Miami mayor volunteers to be the first U.S politician to take salary in Bitcoin

Miami mayor volunteers to be the first U.S politician to take salary in Bitcoin

Mayor Francis Suarez tweeted he’s going to take his next paycheck in Bitcoin. He called on @Sarasti, the CIO at the City of Miami, to make this happen.

“I’m going to take my next paycheck 100% in bitcoin…problem solved! @Sarasti can you help?”

“I’m going to take my next paycheck 100% in bitcoin…problem solved! @Sarasti can you help?”

Suarez’s wish was inspired by a tweet from Bitcoin-bull Anthony Pompliano, who made a post posing the question, which U.S politician would be the first to accept their salary in Bitcoin?

Over the last few years, Pompliano has been a central figure in driving Bitcoin adoption forward. The path to which would involve workers being paid in $BTC.

Many sports stars have opted to go this route as well, but this still isn’t a mandate that’s fully approved by leagues, or in Suarez’s case, the City of Miami.

NFL players taking a salary in Bitcoin

In December 2020, Russell Okung, then an offensive tackle for the Carolina Panthers, opted to get half his $13 million salary in Bitcoin, making him the first NFL player to do this.

Speaking on why, Okung demonstrated that he’s wise to the ways of the world by saying being paid in Bitcoin is a way to counter the “corrupt, manipulated economy we all inhabit.”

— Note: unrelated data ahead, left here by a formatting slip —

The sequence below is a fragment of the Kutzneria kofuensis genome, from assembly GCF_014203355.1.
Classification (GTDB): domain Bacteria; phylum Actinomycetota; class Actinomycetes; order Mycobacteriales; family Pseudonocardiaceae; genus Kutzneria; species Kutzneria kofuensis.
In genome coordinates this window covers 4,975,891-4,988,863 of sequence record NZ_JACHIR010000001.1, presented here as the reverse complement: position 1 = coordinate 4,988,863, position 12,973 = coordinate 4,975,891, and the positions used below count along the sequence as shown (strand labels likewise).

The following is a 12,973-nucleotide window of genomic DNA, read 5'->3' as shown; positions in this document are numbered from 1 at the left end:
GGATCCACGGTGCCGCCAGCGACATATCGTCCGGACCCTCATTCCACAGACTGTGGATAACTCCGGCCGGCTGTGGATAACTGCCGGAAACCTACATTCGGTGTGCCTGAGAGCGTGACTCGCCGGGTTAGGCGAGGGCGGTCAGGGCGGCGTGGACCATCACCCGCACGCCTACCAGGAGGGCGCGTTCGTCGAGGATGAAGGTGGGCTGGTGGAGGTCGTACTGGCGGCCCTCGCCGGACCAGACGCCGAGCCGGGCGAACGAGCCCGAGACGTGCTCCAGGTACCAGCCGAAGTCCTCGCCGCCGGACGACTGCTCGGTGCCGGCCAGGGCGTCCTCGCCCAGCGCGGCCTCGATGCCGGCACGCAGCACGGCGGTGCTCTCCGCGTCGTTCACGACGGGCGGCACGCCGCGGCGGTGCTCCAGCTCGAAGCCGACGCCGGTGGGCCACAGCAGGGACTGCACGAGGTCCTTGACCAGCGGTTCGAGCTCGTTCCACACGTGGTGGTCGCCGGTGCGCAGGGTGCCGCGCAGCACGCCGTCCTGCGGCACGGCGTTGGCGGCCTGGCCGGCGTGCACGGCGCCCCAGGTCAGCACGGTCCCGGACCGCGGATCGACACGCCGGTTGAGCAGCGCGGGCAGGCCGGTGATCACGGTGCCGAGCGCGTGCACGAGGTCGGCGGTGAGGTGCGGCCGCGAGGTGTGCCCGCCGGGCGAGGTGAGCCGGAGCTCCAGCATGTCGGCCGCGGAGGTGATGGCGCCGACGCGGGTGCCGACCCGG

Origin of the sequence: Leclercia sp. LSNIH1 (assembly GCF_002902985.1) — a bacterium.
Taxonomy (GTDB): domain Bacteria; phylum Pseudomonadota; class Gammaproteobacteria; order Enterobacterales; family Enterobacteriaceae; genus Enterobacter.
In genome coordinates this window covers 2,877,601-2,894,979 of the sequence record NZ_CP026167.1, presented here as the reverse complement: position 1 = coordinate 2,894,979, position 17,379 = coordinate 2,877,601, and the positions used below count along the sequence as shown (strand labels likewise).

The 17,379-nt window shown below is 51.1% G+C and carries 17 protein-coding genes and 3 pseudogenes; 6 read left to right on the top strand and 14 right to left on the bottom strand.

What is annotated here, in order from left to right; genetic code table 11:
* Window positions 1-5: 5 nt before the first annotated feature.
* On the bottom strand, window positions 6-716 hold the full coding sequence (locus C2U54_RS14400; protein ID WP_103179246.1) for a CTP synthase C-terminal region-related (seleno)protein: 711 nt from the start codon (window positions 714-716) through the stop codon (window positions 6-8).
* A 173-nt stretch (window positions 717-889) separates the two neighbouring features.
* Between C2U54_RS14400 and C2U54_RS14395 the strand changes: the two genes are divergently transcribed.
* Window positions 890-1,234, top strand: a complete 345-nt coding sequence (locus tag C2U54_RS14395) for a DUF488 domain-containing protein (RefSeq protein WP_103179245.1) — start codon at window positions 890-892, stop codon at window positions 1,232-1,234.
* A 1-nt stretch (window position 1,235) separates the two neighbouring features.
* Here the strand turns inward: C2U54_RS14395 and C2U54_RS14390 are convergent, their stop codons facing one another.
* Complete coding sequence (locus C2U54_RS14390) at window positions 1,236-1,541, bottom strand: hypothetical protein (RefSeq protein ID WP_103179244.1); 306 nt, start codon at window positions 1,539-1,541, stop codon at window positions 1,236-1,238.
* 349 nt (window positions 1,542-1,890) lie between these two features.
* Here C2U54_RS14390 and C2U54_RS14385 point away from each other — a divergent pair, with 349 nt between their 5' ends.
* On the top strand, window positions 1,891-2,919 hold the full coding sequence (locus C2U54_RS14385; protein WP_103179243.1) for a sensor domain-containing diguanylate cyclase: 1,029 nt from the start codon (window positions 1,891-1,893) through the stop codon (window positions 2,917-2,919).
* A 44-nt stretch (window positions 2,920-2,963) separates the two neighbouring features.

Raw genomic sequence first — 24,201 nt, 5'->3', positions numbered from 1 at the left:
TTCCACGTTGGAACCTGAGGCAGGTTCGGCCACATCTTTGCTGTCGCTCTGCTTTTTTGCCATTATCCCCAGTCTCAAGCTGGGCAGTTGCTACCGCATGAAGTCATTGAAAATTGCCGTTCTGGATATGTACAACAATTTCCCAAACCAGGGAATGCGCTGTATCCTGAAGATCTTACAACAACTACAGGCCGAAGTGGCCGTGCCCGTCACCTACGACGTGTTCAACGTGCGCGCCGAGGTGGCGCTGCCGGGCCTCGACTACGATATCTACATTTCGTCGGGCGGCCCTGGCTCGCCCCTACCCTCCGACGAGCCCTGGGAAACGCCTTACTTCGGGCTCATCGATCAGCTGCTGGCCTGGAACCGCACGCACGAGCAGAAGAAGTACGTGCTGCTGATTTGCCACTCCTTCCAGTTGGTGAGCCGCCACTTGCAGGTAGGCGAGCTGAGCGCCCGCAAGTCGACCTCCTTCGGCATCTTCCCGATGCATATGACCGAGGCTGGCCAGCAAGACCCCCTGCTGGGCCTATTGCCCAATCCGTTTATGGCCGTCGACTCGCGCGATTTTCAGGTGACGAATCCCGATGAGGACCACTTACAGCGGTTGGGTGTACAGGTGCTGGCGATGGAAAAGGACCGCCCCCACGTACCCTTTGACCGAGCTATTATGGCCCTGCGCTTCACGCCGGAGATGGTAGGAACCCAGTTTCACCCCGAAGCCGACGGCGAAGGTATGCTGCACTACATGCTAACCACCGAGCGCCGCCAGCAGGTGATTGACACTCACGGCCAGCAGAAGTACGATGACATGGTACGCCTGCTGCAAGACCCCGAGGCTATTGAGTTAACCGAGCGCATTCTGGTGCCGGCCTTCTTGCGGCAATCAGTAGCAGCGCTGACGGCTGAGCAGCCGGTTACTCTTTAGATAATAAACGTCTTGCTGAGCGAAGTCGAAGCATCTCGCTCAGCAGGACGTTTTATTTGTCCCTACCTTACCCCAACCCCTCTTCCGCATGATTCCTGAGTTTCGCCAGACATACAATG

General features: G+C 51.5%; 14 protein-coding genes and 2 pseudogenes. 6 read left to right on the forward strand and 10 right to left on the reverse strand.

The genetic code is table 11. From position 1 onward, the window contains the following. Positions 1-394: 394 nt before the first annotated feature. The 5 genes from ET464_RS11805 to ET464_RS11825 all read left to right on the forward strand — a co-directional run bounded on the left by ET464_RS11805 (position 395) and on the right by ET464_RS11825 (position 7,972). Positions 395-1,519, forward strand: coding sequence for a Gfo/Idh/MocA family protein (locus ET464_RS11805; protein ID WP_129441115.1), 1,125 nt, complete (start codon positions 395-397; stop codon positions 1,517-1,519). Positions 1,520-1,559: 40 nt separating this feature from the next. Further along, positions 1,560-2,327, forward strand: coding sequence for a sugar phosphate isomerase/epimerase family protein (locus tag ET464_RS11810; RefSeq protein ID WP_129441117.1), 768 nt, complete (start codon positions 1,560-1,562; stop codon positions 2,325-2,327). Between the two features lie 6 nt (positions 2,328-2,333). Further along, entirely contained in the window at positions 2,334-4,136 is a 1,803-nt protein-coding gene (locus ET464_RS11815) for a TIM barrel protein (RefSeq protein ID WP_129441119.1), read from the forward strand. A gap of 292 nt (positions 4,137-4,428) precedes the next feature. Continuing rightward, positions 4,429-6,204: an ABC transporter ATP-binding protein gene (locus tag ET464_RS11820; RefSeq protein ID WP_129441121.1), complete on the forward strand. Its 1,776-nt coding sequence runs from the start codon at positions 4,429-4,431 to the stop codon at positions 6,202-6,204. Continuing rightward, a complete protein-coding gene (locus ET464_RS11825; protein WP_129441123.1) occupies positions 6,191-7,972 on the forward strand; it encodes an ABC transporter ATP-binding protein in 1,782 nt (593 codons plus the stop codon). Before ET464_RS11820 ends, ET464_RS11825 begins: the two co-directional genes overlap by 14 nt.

“The way money is handled from creation to dissemination is part of that power. Getting paid in bitcoin is the first step of opting out of the corrupt, manipulated economy we all inhabit.”

Since then, other sports stars have also followed Okung’s lead. For example, Sean Culkin, a former tight end at the Kansas City Chiefs, became the first NFL player to take 100% of his salary in Bitcoin.

And more recently, Aaron Rodgers, quarterback for the Green Bay Packers, said he’s taking a proportion of his salary in $BTC as part of a promo with Cash App.

It’s not just $BTC that’s in the mix. Tom Brady, the quarterback for the Tampa Bay Buccaneers, said he’s open to getting paid in Ethereum or Solana, as well as Bitcoin.

However, the NFL isn’t on board with these deals. Speaking about Okung, an NFL spokesman said all players still get paid in U.S dollars. It’s just that, in the case of Okung, Strike (formerly Zap) is the third party that converts dollars to Bitcoin after Okung gets paid.

Meaning, whatever players do with their dollar salaries after getting paid isn’t anything to do with the NFL.

Suarez set to be the first U.S politician to get paid in $BTC

Responding to Suarez’s intention, Pompliano moved the issue forward by calling on Strike CEO Jack Mallers to make things happen.

@Sarasti also chimed in, saying he’s already set things off by registering with Strike. He added that he’s already getting paid a proportion of his salary in Bitcoin, which has worked out “flawlessly” for him.

Already sent over @ln_strike link to register. My experience receiving a portion of my pay last week went flawlessly. And Mayor already scaling my "pilot" to 💯 allocation. Boss move.— Mike Sarasti (@Sarasti) November 2, 2021

However, the real watershed moment comes when employers pay employees directly in Bitcoin. While Suarez will get his next paycheck in Bitcoin, this is still actioned after he gets paid in dollars.

Without policy change at the employer level enabling direct Bitcoin salary payments, this is merely a showboating gesture, albeit one that’s a step in the right direction.

Source

Subscribe to get our top stories